Aarogya Setu app in hot water due to MHA’s order of mandatory downloads

45 organisations, 100 individuals send joint representation to PMO highlighting key privacy concerns

MHAImage Courtesy:nationalheraldindia.com

On May 1, the Ministry of Home Affairs (MHA) set the cat among the pigeons when it attempted to sneak into our lives the Aarogya Setu app through a backdoor. The MHA order and guidelines pertaining to the third phase of the lockdown said, “Use of Arogya Setu app will be made mandatory for all employees, both private and public. It shall be the responsibility of the head of the respective organisations to ensure 100% coverage of this app among employees.”

Soon after that brickbats started flying in from all quarters, most notably from Congress party leader Rahul Gandhi who tweeted, “The Arogya Setu app, is a sophisticated surveillance system, outsourced to a pvt operator, with no institutional oversight - raising serious data security & privacy concerns. Technology can help keep us safe; but fear must not be leveraged to track citizens without their consent.”

Now, the Internet Freedom Foundation has sent a joint representation to the Prime Minister’s Office (PMO) signed by 45 organisations and over 100 individuals highlighting several privacy related concerns with the app. Among the signatories are Teesta Setalvad, secretary Citizens for Justice and Peace, as well as CJP’s partner organisation All India Union of Forest Working People (AIUFWP).

The letter says, “We acknowledge the severity of the COVID-19 crisis which has gripped the country and maintain that it is especially during such public health emergencies that we must ensure the privacy and dignity of essential frontline workers is protected.”

It goes on to say, “The Aarogya Setu app has been heavily criticized for failing to adhere to internationally recognized data protection principles endorsed by the Hon’ble Supreme Court in the landmark judgement in K.S. Puttaswamy v. Union of India (2017 10 SCC 1).” The representation further adds, “In order to satisfy the proportionality standard adopted in Puttaswamy (Privacy), the use of any privacy infringing technology must satisfy five criteria. First, it must have a legislative basis. Second, it must pursue a legitimate aim. Third, it should be a rational method to achieve the intended aim. Fourth, there must not be any less restrictive alternatives which can also achieve the intended aim. Finally, the benefits must outweigh the harm caused to the right holder. In the present case, Aarogya Setu fails the very first prong of the proportionality standard because it does not have a legislative framework to govern its functioning and to ensure adequate procedural safeguards. In the absence of a legislative guarantee containing a sunset clause, sensitive personal data about health and movement of gig workers collected by the Aarogya Setu app could be misused for profiling and mass surveillance even after the COVID-19 outbreak is over.”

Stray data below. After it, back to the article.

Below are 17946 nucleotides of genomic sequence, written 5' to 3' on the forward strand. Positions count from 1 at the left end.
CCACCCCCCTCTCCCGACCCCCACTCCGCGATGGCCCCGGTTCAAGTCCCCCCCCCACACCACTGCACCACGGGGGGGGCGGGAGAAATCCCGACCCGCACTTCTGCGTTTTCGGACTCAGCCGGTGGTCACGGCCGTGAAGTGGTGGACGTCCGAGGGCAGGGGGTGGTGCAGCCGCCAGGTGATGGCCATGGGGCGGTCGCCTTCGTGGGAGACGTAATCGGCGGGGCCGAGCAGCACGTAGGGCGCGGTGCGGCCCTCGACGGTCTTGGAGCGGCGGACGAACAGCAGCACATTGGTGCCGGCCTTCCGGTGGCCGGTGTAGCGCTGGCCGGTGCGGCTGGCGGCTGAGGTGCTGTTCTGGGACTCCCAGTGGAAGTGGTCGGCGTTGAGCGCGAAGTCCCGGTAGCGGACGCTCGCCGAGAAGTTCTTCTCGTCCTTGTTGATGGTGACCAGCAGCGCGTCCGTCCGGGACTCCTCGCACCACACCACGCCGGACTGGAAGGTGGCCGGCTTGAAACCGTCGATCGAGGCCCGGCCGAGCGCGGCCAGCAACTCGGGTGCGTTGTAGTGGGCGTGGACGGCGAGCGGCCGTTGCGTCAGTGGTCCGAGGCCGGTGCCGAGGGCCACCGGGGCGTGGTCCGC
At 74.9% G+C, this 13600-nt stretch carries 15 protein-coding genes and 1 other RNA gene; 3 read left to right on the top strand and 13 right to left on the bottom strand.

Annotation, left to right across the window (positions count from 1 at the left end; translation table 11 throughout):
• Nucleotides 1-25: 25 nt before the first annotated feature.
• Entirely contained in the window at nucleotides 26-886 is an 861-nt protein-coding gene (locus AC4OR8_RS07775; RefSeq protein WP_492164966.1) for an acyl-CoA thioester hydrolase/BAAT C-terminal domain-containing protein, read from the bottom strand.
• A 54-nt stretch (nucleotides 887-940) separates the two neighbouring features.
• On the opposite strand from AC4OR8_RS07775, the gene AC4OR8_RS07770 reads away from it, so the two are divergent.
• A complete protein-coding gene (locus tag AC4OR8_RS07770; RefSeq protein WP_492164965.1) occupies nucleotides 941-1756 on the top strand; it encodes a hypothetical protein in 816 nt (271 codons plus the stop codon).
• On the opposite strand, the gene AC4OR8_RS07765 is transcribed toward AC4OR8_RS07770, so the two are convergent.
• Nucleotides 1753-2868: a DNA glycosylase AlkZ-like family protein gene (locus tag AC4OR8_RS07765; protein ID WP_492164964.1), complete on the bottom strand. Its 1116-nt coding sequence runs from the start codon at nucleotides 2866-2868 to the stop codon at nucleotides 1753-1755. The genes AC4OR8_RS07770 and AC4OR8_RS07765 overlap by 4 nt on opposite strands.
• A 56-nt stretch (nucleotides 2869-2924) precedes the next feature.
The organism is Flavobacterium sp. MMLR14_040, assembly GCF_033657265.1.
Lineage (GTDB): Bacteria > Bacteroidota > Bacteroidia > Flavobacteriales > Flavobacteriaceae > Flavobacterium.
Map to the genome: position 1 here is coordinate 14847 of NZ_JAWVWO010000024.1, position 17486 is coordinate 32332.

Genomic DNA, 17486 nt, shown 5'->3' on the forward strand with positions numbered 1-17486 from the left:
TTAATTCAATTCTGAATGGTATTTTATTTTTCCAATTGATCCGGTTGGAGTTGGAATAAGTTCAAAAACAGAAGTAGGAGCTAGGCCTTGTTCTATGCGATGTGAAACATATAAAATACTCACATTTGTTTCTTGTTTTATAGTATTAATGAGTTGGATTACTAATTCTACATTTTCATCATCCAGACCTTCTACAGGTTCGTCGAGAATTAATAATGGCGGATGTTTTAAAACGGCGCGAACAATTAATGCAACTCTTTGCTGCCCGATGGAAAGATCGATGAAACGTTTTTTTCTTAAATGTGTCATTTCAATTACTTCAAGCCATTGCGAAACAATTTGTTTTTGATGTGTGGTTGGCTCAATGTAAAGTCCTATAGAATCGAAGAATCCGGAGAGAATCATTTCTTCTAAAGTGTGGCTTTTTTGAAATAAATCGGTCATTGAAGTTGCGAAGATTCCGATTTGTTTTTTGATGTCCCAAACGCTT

The representation also goes on to criticise the Aarogya Setu app for deviating from international best practices based on the following parameters:

a. Lack of Consent: The use of Aarogya Setu cannot be considered voluntary anymore as it has been made mandatory for delivery workers. Therefore, there is no scope for delivery workers to refuse consent or opt-out.

b. Lack of Data Minimization: Registration for the Aarogya Setu app requires sharing large amount of personal data: name, phone number, age, sex, profession, countries visited in the last 30 days and smoking habits. This is inconsistent with the principle of data minimization.

c. Lack of Transparency: While it is claimed that personal data collected by Aarogya Setu is aggregated and anonymized, there is no publicly available information about what processes and techniques are followed for aggregation and anonymization. This is relevant because there is high risk of re-identification unless personal data is properly anonymized. Therefore, the app must be subjected to thorough security testing by governmental and independent agencies.

d. Lack of Algorithmic Accountability: The Terms of Service for Aarogya Setu exempt the government from any liability arising out of misidentification of an individual’s COVID-19 status. Therefore, individuals are left at the mercy of opaque algorithms which perform risk assessment and do not have any remedy in case of false positives. If gig and platform workers were falsely identified as high-risk individuals by Aarogya Setu’s algorithm, they would be required to self- isolate and lose their income and freedom of movement.

e. Unauthorized Data Sharing and Risk of Function Creep: There is no prohibition on sharing of personal data collected by the Aarogya Setu app with third parties. The government is allowed to share this personal information with “other necessary and relevant persons” for “necessary medical and administrative interventions.” The Privacy Policy for Aarogya Setu fails to specify which government departments will have access to personal data collected by the app. Therefore, sensitive personal data collected for contact tracing may also be used by law enforcement agencies for punitive purposes.

f. Risk of external transfer and integration with other databases: Personal data collected by the Aarogya Setu may be transferred to an external cloud-based server and there is no guarantee that it will only be stored locally on the individual’s device. Reports suggest that the data collected by Aarogya Setu is being integrated with other databases maintained by the Indian Council for Medical Research and Integrated Disease Surveillance Programme. This is worrisome because it is difficult to delete such integrated datasets and secondary inferences at a later stage.

The joint representation makes the following recommendations:

a. Take cognizance of privacy concerns associated with Aarogya Setu and issue an advisory clarifying that use of the app should not be made mandatory for workers in the gig economy and also the traditional economy.

b. In addition to (a), to ensure greater safety, rely on certain methods of risk mitigation such as working with companies to provide daily temperature checks and personal protective equipment to all gig and platform workers who continue working during the COVID-19 pandemic.

c. Further, devise the right incentive structures both for companies and workers to ensure that gig and platform workers are able to sustain themselves during the lockdown and those displaying symptoms of COVID-19 are not forced to work to ensure their livelihood. This includes provisions for medical insurance and financial relief to all gig and platform workers who have been unable to work during the lockdown or have witnessed a significant decrease in earnings due to low demand.

The entire representation may be read here:

Related:

Covid-19: Does the Aarogya Setu app violate privacy?
Did MHA sneak in Aarogya Setu into our lives through a back door?